"Morality, Thou Deadly Bane"
Context: Burns dedicated his first book of poetry to his friend, lawyer Gavin Hamilton. Amusingly, however, the poet placed the dedication poem in the volume in the twenty-fifth place, perhaps surmising that an ecclesiastical satire, one of many that Burns wrote, might not make a popular opening. The poem was written when Hamilton, along with Burns, one of the New Lichts who held to a liberalized interpretation of Calvinistic doctrine, was persecuted by an Auld Licht minister and charged among other things with two absences from church in December and three in January. Hamilton was exonerated by the church councils. Burns was bitter against the kind of religion that brought such charges. A religion like this, he felt, degrades man by its doctrines and masked sanctimoniousness and lack of compassion. In the middle of this poem, which is marked in general by jesting and jovial charm, Burns's bitterness flashes out in lines such as,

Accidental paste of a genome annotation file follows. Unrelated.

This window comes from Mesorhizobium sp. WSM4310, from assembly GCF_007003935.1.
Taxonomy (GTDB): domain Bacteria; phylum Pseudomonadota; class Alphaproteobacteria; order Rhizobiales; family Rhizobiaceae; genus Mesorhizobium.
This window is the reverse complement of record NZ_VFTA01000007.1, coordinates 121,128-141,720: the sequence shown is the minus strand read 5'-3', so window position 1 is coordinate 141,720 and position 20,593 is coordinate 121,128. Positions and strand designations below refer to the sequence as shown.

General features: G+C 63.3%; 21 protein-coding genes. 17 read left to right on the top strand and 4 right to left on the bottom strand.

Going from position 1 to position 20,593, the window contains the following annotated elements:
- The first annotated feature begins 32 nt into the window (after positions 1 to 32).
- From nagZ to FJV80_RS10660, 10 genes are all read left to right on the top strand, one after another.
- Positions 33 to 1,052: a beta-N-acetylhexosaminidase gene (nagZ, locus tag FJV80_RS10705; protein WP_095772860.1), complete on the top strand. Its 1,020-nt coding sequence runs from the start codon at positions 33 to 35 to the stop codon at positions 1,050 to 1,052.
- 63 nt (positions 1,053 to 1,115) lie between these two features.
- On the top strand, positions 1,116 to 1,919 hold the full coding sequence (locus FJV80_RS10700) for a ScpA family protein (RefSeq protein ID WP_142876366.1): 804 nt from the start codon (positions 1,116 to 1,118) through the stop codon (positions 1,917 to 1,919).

Morality, thou deadly bane,Thy tens o' thousands thou hast slain.Vain is his hope, whose stay and trust isIn mortal mercy, truth, and justice.